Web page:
‘If you [preach] it, they will come’
For the first week in Emua (north Efate), Vanuatu Mission general secretary Pastor Charlie Jimmy preached only to an empty field. There were times when he asked, “God, what am I doing here? Is this your will for us to have this program here?” During the second week, however, people slowly started to attend, and by the final Sabbath of the program, 13 people had decided to be baptised. Among them were an Assemblies of God pastor and his wife. The evangelistic series not only brought them (and their daughter) into the Adventist family (pictured above), but it also brought the couple back together in marriage after seven years of separation. On the change that took place in Emua over the three weeks, Pastor Jimmy said, “it’s indeed a miracle . . . I just did my best, and God did the rest.”
Beauty out of ashes
Wala is an islet off the north-eastern coast of Malakula and a predominantly Catholic community. Despite this, the local chief offered the Seventh-day Adventist Church a place to conduct evangelistic meetings in July. Having welcomed everyone during the opening ceremony, the chief and his family returned home to find their house burnt to the ground. Although very upset, the family continued to attend the meetings. On the final Sabbath of the program, five people, including the chief’s wife and son, gave their lives to Jesus in what was the first Adventist baptism ever held on Wala. Others, including the chief, wanted to be baptised but hesitated after ongoing threats from the local community. The Vanuatu Mission is now organising Bible studies for these individuals.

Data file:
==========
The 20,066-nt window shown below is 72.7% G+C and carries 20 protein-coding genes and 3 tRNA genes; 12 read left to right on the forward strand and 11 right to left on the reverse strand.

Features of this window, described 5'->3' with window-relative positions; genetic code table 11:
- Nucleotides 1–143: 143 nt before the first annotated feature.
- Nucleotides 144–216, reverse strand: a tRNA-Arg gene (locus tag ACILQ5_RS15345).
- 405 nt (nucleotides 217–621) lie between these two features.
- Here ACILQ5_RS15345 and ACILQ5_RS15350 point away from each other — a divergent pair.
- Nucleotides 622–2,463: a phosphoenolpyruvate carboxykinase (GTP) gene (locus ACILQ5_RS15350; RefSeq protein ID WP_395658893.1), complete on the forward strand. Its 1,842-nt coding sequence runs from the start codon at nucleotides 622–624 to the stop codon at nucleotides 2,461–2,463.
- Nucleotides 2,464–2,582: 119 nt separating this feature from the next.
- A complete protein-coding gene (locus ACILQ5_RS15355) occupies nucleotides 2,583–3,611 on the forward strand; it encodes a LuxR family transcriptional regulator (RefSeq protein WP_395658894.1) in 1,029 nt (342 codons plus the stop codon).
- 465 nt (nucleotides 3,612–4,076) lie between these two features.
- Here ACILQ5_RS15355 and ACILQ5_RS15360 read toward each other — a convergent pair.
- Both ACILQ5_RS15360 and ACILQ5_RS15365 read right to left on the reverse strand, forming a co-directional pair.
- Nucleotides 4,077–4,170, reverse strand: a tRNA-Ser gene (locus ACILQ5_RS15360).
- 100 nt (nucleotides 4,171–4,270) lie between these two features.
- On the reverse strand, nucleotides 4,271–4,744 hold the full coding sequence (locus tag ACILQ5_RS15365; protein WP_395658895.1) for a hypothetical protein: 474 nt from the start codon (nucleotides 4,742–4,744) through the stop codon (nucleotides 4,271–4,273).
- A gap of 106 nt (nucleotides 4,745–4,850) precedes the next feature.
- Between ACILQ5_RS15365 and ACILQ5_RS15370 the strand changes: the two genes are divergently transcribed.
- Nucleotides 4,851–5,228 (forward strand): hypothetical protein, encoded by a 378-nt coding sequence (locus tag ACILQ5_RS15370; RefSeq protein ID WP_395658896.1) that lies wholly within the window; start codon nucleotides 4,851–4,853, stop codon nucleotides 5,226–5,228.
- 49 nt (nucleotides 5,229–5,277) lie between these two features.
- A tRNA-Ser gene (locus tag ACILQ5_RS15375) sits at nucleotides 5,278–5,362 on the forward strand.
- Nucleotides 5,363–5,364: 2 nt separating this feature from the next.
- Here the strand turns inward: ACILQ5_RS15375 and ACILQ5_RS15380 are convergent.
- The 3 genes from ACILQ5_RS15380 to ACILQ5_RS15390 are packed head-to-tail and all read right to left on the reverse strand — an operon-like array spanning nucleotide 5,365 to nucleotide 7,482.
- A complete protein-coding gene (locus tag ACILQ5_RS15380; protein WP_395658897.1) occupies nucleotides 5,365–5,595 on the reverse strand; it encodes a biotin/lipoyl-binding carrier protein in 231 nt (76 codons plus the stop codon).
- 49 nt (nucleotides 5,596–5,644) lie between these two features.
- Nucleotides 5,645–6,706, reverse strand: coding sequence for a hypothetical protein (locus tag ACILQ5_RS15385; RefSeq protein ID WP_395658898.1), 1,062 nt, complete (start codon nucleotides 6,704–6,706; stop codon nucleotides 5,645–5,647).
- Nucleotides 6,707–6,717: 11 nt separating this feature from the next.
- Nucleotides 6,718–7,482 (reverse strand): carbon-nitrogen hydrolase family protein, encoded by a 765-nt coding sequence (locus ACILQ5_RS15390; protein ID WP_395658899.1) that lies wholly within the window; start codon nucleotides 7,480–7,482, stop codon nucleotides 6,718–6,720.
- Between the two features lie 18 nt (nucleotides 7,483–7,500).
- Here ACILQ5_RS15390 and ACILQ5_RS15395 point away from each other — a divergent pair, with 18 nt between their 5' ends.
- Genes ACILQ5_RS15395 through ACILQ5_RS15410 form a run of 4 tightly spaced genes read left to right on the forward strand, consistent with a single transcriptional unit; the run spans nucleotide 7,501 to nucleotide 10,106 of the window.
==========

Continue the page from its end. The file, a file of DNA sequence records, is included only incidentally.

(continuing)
Baptism behind bars
In a first for the Vanuatu Mission, a baptism was held at Port Vila’s low risk prison on Sabbath, July 28, with 12 inmates surrendering their lives to Christ. The baptisms were conducted by Pastor Nos Terry Mailalong (pictured below), with MP Ralph Regenvanu, other government dignitaries and police officers also on hand for the special occasion. Half of the prison’s inmates are continuing to study the Bible with the help of members from Epauto Seventh-day Adventist Church. (Photos: Jean-Pierre Niptick)
Not preaching, but still reaching
Moving to another country, where you don’t know anyone or speak the local language, can be incredibly isolating. This was the case for Jung Wang, a Chinese woman who recently moved to Vanuatu with her family. “When she came to the community, she had no other friends,” says Johhny Koanapo Rasou, parliamentary secretary to the Prime Minister’s office and a member of Etas Seventh-day Adventist Church. “She found friendship with the mothers from our church.” Mrs Wang started attending Sabbath programs at Etas church. Then, at the conclusion of July’s harvesting program, she and her two daughters were baptised into the Adventist Church family. Mrs Wang’s husband, a local businessman, did not attend the meetings, but allowed his wife and daughters to be baptised.